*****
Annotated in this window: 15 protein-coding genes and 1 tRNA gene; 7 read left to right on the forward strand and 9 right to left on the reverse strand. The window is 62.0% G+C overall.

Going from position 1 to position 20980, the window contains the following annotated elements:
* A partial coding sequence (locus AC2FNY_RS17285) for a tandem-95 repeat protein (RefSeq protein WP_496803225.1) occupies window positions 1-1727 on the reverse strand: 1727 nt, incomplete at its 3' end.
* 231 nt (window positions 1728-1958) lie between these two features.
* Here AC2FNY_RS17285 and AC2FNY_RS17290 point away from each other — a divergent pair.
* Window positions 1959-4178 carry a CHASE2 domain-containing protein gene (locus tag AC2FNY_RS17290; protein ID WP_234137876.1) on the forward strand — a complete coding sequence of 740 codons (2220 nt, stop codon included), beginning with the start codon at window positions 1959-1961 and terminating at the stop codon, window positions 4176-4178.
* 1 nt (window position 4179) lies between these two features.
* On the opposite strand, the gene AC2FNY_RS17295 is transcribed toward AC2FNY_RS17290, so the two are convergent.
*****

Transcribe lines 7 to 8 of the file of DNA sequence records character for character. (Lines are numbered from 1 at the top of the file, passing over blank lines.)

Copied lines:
* 1 nt (window position 4179) lies between these two features.
* On the opposite strand, the gene AC2FNY_RS17295 is transcribed toward AC2FNY_RS17290, so the two are convergent.